Skip to main content
Version: 1.0 prerelease

About Great Expectations

Great Expectations (GX) is the leading tool for validating and documenting your data. GX 1.0 is the open source Python library that supports this tool. With GX 1.0 you can further customize, automate, and expand on GX's processes to suite your specialized use cases.

Software developers have long known that automated testing is essential for managing complex codebases. GX brings the same discipline, confidence, and acceleration to data science and data engineering teams.

Why use Great Expectations?

With GX, you can assert what you expect from the data you load and transform, and catch data issues quickly – Expectations are basically unit tests for your data. Not only that, but GX also creates data documentation and data quality reports from those Expectations. Data science and data engineering teams use GX to:

  • Test data they ingest from other teams or vendors and ensure its validity.
  • Validate data they transform as a step in their data pipeline in order to ensure the correctness of transformations.
  • Prevent data quality issues from slipping into data products.
  • Streamline knowledge capture from subject-matter experts and make implicit knowledge explicit.
  • Develop rich, shared documentation of their data.

To learn more about how data teams are using GX, see Case studies from Great Expectations.

Key Features

GX provides a unique framework for describing your data and validating it to ensure that it meets the standards you've defined. In the process, GX will generate human-readable reports about the state of your data. Additionally, GX's support for multiple backends ensures you can run your validations on data stored in different formats with minimal effort.


Expectations are assertions about your data. In GX, those assertions are expressed in a declarative language in the form of simple, human-readable Python methods. For example, in order to assert that you want the column “passenger_count” to be between 1 and 6, you can say:

Python code

GX then uses this statement to validate whether the column passenger_count in a given table is indeed between 1 and 6, and returns a success or failure result. The library currently provides several dozen highly expressive built-in Expectations, and allows you to write custom Expectations.

Data validation

Once you’ve created your Expectations, GX can load any batch or several batches of data to validate with your suite of Expectations. GX tells you whether each Expectation in an Expectation Suite passes or fails, and returns any unexpected values that failed a test, which can significantly speed up debugging data issues!

Data Docs

GX renders Expectations in a clean, human-readable format called Data Docs. These HTML docs contain both your Expectation Suites and your data Validation Results each time validation is run – think of it as a continuously updated data quality report. The following image shows a sample Data Doc:

Screenshot of Data Docs

Support for various Data Sources and Store backends

GX currently supports native execution of Expectations against various Data Sources, such as Pandas dataframes, Spark dataframes, and SQL databases via SQLAlchemy. This means you’re not tied to having your data in a database in order to validate it: You can also run GX against CSV files or any piece of data you can load into a dataframe.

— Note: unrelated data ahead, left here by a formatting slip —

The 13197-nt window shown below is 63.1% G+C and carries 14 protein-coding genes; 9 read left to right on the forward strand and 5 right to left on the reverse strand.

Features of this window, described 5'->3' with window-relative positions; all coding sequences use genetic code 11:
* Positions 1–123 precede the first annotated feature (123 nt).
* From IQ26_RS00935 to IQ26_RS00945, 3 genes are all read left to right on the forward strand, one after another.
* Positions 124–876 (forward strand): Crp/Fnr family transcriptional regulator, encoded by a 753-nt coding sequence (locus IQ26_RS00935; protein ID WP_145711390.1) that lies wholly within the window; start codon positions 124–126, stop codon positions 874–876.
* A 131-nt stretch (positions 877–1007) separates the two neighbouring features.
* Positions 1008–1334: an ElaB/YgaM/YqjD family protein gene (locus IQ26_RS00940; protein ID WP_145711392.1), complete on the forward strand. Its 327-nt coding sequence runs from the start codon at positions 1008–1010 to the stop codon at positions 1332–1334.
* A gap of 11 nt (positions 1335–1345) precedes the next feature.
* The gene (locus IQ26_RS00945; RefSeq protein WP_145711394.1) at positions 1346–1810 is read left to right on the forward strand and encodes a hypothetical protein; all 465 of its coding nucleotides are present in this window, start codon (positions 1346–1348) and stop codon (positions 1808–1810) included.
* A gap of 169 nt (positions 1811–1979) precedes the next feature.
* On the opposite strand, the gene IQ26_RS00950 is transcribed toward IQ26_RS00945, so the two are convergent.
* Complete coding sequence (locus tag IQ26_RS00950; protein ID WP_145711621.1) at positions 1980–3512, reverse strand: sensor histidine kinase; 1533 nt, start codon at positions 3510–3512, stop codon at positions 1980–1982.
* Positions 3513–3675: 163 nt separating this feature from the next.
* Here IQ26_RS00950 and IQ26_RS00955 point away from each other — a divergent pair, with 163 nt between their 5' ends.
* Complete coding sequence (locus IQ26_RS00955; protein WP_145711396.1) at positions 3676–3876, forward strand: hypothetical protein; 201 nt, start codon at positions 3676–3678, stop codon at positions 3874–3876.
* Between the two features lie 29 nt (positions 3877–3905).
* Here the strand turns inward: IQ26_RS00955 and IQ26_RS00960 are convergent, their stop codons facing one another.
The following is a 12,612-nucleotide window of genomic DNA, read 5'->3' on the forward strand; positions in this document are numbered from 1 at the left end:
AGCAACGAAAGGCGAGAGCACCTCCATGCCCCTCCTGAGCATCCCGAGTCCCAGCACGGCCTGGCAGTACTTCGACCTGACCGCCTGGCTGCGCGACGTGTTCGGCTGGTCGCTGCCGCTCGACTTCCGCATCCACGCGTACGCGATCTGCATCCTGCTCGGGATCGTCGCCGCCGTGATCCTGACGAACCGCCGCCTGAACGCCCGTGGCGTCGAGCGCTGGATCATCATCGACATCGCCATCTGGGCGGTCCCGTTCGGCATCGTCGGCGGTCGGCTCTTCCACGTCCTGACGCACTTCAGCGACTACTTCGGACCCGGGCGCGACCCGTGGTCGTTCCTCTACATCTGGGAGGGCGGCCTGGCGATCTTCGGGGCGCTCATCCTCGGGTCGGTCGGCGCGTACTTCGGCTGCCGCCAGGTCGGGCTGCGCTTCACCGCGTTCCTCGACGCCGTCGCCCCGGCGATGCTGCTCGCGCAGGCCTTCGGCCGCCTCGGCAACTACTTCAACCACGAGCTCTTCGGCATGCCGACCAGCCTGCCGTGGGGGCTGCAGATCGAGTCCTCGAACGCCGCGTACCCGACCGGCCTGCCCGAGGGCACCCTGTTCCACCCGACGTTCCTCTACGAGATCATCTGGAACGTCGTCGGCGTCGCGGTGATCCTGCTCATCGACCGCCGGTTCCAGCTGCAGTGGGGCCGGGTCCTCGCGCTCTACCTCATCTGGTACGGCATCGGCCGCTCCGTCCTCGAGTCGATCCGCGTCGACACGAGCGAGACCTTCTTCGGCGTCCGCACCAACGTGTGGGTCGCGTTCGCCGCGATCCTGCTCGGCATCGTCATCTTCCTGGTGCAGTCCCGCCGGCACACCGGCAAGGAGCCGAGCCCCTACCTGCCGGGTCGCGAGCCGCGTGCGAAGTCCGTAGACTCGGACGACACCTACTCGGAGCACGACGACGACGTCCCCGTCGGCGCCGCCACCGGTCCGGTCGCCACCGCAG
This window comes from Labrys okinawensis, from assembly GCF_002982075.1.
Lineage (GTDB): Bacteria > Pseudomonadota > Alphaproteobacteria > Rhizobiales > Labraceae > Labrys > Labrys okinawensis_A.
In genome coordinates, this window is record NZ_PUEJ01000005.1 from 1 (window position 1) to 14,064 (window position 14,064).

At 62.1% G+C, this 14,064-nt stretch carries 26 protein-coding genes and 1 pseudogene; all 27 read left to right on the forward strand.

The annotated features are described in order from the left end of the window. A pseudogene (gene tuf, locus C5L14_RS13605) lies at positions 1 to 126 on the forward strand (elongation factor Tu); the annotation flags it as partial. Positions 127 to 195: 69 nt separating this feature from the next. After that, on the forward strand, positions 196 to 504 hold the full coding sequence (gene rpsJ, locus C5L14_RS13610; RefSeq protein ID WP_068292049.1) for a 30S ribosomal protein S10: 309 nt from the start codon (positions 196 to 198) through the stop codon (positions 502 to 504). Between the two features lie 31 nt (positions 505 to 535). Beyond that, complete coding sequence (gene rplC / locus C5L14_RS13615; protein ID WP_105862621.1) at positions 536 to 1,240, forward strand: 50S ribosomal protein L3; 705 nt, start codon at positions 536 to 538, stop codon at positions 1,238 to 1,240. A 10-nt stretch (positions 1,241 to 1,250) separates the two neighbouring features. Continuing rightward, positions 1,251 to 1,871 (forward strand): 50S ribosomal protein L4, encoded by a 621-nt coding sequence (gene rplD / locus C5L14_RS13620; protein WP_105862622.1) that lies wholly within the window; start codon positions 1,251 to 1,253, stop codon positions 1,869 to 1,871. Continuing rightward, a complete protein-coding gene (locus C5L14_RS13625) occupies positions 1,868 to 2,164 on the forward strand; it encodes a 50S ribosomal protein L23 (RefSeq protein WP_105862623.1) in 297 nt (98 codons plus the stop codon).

GX is highly configurable. It allows you to store all relevant metadata, such as the Expectations and Validation Results in file systems, database backends, as well as cloud storage such as S3 and Google Cloud Storage, by configuring metadata Stores.

What does Great Expectations NOT do?

GX is NOT a pipeline execution framework.

GX integrates seamlessly with DAG execution tools such as Airflow, dbt, Prefect, Dagster, and Kedro. GX does not execute your pipelines for you, but instead, validation can simply be run as a step in your pipeline.

GX is NOT a data versioning tool.

GX does not store data itself. Instead, it deals in metadata about data: Expectations, Validation Results, etc. If you want to bring your data itself under version control, check out tools like: DVC, Quilt, and lakeFS.

GX currently works best in a Python environment.

GX is Python-based. You can invoke it from the command line without using a Python programming environment, but if you’re working in another ecosystem, other tools might be a better choice. If you’re running in a pure R environment, you might consider assertR as an alternative. Within the TensorFlow ecosystem, TFDV fulfills a similar function as GX.

Community Resources

GX is committed to supporting and growing the GX community. It’s not enough to build a great tool. GX wants to build a great community as well.

Open source doesn’t always have the best reputation for being friendly and welcoming, and that makes us sad. Everyone belongs in open source, and GX is dedicated to making you feel welcome.

Contact Great Expectations

Join the GX public Slack channel. Before you post for the first time, review the Slack Guidelines.

Ask a question

Slack is good for that, too: join Slack and read How to write a good question in Slack. You can also use GitHub Discussions.

File a bug report or feature request

If you have bugfix or feature request, see upvote an existing issue or open a new issue.

Contribute code or documentation

To make a contribution to GX, see Contribute.

Not interested in managing your own configuration or infrastructure?

Learn more about GX Cloud, a fully managed SaaS offering. Sign up for the weekly cloud workshop! You’ll get to preview the latest features and participate in the private Alpha program!